SACRAMENTO, Calif. - Without a concrete date for California eateries to offer dine-in service again, Gov. Gavin Newsom announced modifications for restaurants Tuesday.
It became clear that once patrons are able to dine-in, things will be different and part of the "new normal" amid the coronavirus crisis.
The governor also announced modifications to more industries in the second stage of the state's reopening plan, including outdoor museums, malls, and office-based workplaces where remote work was not possible.
Statewide, other industries such as hair and nail salons, gyms and fitness centers, remain shut out.
Other industries that are able to reopen with restrictions include manufacturing industries, logistics industries supporting retail, along with Stage 1 sectors.
Newsom specified that malls and retail stores would be open for pick-up services only.
Before announcing the guidelines, Newsom said more than one million Californians have tested for the virus and that the state continues to increase testing sites in rural and remote areas.
Newsom also cautioned that it is up to individual counties to decide how far they can go into the second stage, noting Los Angeles and San Francisco must opt for a slower approach to reopening its economies until the virus is under control.
For now, Butte and El Dorado counties are the only ones approved to reopen further into Stage Two.
According to the state's COVID-19 website, the following guidelines are in place for dine-in restaurants, brewpubs, craft distilleries, breweries, bars, pubs and wineries:
• Brewpubs, breweries, bars, pubs, craft distilleries, and wineries should remain closed until those establishments are allowed to resume modified or full operation unless they are offering sit-down, dine-in meals. Alcohol can only be sold in the same transaction as a meal.
• Dine-in restaurants, brewpubs, breweries, bars, pubs, craft distilleries, and wineries that provide sit-down meals should follow the restaurant guidance below and should continue to encourage takeout and delivery service whenever possible.
• Brewpubs, breweries, bars, pubs, craft distilleries, and wineries that do not provide sit-down meals themselves, but can contract with another vendor to do so, can serve dine-in meals provided both businesses follow the guidance below and alcohol is only sold in the same transaction as a meal.
• Venues that are currently authorized to provide off sale beer, wine, and spirits to be consumed off premises and do not offer sit-down, dine-in meals should follow the guidance for retail operations and offer curbside sales only, until local and/or statewide rules allow additional retail activity.
• Producers of beer, wine, and spirits should follow the guidance for manufacturing operations
• This guidance is not intended for concert, performance, or entertainment venues. Those types of establishments should remain closed until they are allowed to resume modified or full operation through a specific reopening order or guidance. Establishments that serve full meals must discontinue this type of entertainment until these types of activities are allowed to resume modified or full operation.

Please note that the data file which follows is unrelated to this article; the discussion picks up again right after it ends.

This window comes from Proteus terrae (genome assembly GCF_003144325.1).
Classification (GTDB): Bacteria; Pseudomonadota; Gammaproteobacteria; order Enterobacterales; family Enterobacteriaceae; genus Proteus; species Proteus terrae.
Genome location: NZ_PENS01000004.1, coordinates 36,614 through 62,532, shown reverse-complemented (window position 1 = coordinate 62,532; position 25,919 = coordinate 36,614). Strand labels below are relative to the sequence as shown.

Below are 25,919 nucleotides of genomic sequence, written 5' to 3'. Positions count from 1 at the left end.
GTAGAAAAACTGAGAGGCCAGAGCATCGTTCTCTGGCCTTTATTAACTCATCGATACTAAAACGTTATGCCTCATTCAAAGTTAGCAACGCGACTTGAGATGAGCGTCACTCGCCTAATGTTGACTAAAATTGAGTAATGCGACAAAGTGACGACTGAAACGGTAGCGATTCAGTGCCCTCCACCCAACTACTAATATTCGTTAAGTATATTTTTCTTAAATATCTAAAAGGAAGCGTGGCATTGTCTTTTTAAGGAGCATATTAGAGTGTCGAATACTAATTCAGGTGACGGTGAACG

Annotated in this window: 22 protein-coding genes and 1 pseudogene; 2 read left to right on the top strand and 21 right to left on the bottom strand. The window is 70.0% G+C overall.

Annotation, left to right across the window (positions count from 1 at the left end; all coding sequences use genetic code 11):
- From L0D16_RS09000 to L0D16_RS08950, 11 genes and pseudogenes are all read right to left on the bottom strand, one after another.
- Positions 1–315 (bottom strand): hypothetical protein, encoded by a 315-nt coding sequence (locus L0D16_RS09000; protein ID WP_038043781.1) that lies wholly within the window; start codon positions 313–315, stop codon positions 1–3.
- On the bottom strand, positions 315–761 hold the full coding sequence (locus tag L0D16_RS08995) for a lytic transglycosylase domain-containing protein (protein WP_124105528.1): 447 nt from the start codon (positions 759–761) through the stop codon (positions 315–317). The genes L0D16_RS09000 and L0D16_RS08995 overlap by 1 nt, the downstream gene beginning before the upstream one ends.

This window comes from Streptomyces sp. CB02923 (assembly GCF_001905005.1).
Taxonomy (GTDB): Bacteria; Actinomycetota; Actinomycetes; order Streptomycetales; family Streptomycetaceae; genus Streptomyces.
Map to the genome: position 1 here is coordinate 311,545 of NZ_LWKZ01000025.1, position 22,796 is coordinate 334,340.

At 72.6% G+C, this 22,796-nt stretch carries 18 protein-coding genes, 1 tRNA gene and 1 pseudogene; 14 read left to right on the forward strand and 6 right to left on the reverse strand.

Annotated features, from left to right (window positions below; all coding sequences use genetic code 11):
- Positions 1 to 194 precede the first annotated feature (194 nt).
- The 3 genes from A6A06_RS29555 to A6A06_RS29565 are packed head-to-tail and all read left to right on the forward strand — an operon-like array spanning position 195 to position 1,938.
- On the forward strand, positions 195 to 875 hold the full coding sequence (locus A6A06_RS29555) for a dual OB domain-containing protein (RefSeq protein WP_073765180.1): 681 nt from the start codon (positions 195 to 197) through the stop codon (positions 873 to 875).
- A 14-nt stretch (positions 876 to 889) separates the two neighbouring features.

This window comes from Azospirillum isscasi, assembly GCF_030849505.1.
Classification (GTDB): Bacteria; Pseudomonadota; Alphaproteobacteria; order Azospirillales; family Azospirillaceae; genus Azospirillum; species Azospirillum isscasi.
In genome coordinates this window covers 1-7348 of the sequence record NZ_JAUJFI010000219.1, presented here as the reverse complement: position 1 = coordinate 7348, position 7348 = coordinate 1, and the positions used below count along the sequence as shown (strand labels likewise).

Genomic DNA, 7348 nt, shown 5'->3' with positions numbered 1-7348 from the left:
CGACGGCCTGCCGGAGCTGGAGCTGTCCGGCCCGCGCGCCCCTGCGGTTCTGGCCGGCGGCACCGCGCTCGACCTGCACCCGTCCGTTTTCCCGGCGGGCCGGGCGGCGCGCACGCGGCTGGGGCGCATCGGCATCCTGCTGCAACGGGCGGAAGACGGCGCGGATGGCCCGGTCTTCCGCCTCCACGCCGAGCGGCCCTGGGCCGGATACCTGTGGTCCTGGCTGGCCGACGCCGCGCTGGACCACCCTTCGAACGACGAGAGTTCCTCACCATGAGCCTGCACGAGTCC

The document also indicates restaurants must implement other policies such as having a workplace-specific plan, cleaning and disinfectant protocols, and physical distancing guidelines.
While some industries were able to reopen with restrictions, others were excluded. This includes tattoo parlors, moving theatres, gaming facilities, community centers, concert venues, public pools, and religious services and cultural ceremonies.
Offering dine-in services is part of the second stage of California’s Four Stage reopening plan.
The state entered the second phase last Friday when some retailers, such as florists, clothing stores, bookstores and toy stores were allowed to reopen. However, for curbside pick-up services only.
Two weeks ago, Newsom and California Director of Public Health, Dr. Sonia Angell, detailed what the Four Stages of reopening entail. Those four stages are:
Stage One: Safety and Preparedness
Stage One involves making an essential workplace environment possible as officials continue to build out testing, contact tracing, making sure PPE is more widely available, and being prepared for a potential hospital surge capacity.
• Physical workflow and adaption;
• Having an essential workforce safety net;
• Individual behavior changes, such as physical distancing that is crucial in staying hope and lowering one’s risk of contracting the coronavirus.
Stage Two: Lower Risk Workplaces
Stage Two involves gradually opening some lower-risk workplaces with modifications.
• Retail businesses
• Manufacturing companies
• Allowing a broader workforce to return to work
• Opening offices when telework is not possible
• Opening more public spaces such as trails and parks
Stage Three: Highest Risk Workplaces
The third phase of reopening California’s businesses is opening higher risk environments with modifications to the size of gatherings.
This creates an opportunity for high-risk sectors to adapt and re-open.
Businesses such as nail salons, gyms and barbershops fall under this category where the proximity between individuals is closer.
It also includes the reopening of in-person religious services such as churches, weddings and memorial services.
Dr. Angell said it’s imperative that “people don’t put themselves at risk.”
Stage Four: End of Stay-at-Home Order
The fourth and final stage is the return to the expanded workforce in high-risk workplaces, such as concerts and sporting events.